If You Are A Nail Biter, This Type Of Manicure Could Help You Grow Out Your Nails

If you bite your nails, you aren't alone. Nail biting, clinically known as onychophagia, often begins in childhood, according to a 2021 study published in the journal Science Progress. However, more than 64% of doctors report seeing nail-biting in their practices, meaning not everyone grows out of the habit.

As Psychology Today reports, onychophagia may be genetically passed down in families. People often turn to nail biting to relieve stress and tension, but it's also not uncommon for some to do it out of boredom. If you habitually bite your nails, it may be a sign of an underlying condition, such as attention-deficit/hyperactivity disorder (ADHD), obsessive-compulsive disorder (OCD), or anxiety. Many of these conditions and their symptoms can be managed over time.

While only a doctor can diagnose these types of conditions, you might simply be wondering if it's possible to grow out your nails, especially if you've been biting them for years. Home remedies range from wearing mittens to bitter-tasting nail polish to break the habit. If all else fails, however, there may be a manicure you can try to grow your nails out to the length you desire. Enter the structured gel manicure, which is specifically designed to stand the test of time and strengthen your nails, per Sunday Beauty. Even those who aren't chronic nail biters can benefit from this type of manicure, which can last more than a month when cared for properly.

What is a structured gel manicure?

While a structured gel manicure is similar to a standard gel manicure, there are three features that set it apart, per Paola Ponce Nails. First, a viscosity gel is initially applied to give the nails more strength, and it's noticeably thicker than traditional gel polish. Next, structured gel manicures are always thicker than traditional gel manicures, but this doesn't mean they're messy, inflexible, or uncomfortable. A properly executed structured gel manicure will be thick in all the right places to give your nails the strength they need.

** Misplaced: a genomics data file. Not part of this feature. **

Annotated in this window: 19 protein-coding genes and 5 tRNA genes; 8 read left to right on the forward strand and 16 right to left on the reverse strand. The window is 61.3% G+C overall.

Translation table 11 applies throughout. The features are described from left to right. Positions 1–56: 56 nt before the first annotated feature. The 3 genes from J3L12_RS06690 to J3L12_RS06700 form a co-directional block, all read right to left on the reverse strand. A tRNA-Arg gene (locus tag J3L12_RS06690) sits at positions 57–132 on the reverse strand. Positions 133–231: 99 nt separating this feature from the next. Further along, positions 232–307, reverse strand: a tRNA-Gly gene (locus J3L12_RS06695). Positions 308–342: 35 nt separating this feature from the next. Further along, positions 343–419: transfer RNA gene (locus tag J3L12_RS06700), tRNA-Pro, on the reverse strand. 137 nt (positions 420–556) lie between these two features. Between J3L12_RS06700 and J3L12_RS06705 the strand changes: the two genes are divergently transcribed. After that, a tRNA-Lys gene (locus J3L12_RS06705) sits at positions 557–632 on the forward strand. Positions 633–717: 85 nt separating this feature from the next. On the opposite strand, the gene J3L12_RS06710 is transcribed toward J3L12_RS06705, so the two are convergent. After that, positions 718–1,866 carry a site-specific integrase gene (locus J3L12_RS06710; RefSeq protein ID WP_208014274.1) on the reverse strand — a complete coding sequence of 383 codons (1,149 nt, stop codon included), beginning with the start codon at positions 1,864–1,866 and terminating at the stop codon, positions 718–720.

Finally, this type of manicure requires the construction of an apex — the area of the nail where the gel application is at its highest peak. An apex is necessary to provide further nail protection and strength. Without an apex, your nails will appear flat from the cuticles to the free edges of your nails, according to Sunday Beauty. Your nail technician will be able to balance the thickness of your gel polish with the apex to provide your nails with natural support.

After you receive your structured gel manicure, you can expect it to last anywhere from four to six weeks, per Sunday Beauty. To extend its lifespan, be mindful of tasks that cause wear and tear, such as cleaning or washing dishes without gloves. Also, you'll want to book an appointment with your salon to properly remove your polish when the time comes.

When to address your nail biting

If you only bite your nails during occasional moments of stress, growing them out may not be a recurring problem. On the opposite end of the spectrum, frequent nail biting may require medical attention, as it may be indicative of an underlying condition, per Psychology Today.

While long-term damage from nail biting is rare, it is not impossible. You may develop an infection as a result of accidentally ingesting bacteria on your nails. Tooth damage is also possible in some cases. If your onychophagia is the result of a condition, such as anxiety, your doctor may recommend cognitive behavioral therapy (CBT). This can help you identify the triggers that cause you to bite your nails. Occasionally, this form of treatment is combined with habit-reversal training, as well as relaxation techniques to prevent nail biting. By addressing the underlying causes of your nail biting, you can give yourself the opportunity to grow your nails out as long as you want.

If you or someone you know needs help with mental health, please contact the Crisis Text Line by texting HOME to 741741, call the National Alliance on Mental Illness helpline at 1-800-950-NAMI (6264), or visit the National Institute of Mental Health website.